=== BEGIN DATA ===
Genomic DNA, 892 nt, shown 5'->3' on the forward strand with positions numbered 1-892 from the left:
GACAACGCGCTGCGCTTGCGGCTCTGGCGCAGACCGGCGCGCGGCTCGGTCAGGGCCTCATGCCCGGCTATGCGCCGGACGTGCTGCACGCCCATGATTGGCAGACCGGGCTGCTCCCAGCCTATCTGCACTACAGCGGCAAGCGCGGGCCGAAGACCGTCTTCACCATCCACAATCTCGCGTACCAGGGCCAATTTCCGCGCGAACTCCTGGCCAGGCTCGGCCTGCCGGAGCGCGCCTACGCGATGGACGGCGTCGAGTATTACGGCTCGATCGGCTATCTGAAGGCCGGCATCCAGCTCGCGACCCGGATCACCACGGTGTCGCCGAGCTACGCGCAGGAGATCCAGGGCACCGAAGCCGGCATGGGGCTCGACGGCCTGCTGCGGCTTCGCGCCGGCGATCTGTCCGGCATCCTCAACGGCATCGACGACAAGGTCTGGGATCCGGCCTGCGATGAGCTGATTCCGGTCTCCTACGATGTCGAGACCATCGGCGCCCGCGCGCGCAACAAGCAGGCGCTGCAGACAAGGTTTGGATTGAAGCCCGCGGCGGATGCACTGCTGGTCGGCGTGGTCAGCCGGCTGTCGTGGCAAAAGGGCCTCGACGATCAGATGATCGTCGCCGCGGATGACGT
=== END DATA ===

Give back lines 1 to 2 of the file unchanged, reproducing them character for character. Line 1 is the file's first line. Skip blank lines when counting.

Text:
Genomic DNA, 892 nt, shown 5'->3' on the forward strand with positions numbered 1-892 from the left:
GACAACGCGCTGCGCTTGCGGCTCTGGCGCAGACCGGCGCGCGGCTCGGTCAGGGCCTCATGCCCGGCTATGCGCCGGACGTGCTGCACGCCCATGATTGGCAGACCGGGCTGCTCCCAGCCTATCTGCACTACAGCGGCAAGCGCGGGCCGAAGACCGTCTTCACCATCCACAATCTCGCGTACCAGGGCCAATTTCCGCGCGAACTCCTGGCCAGGCTCGGCCTGCCGGAGCGCGCCTACGCGATGGACGGCGTCGAGTATTACGGCTCGATCGGCTATCTGAAGGCCGGCATCCAGCTCGCGACCCGGATCACCACGGTGTCGCCGAGCTACGCGCAGGAGATCCAGGGCACCGAAGCCGGCATGGGGCTCGACGGCCTGCTGCGGCTTCGCGCCGGCGATCTGTCCGGCATCCTCAACGGCATCGACGACAAGGTCTGGGATCCGGCCTGCGATGAGCTGATTCCGGTCTCCTACGATGTCGAGACCATCGGCGCCCGCGCGCGCAACAAGCAGGCGCTGCAGACAAGGTTTGGATTGAAGCCCGCGGCGGATGCACTGCTGGTCGGCGTGGTCAGCCGGCTGTCGTGGCAAAAGGGCCTCGACGATCAGATGATCGTCGCCGCGGATGACGT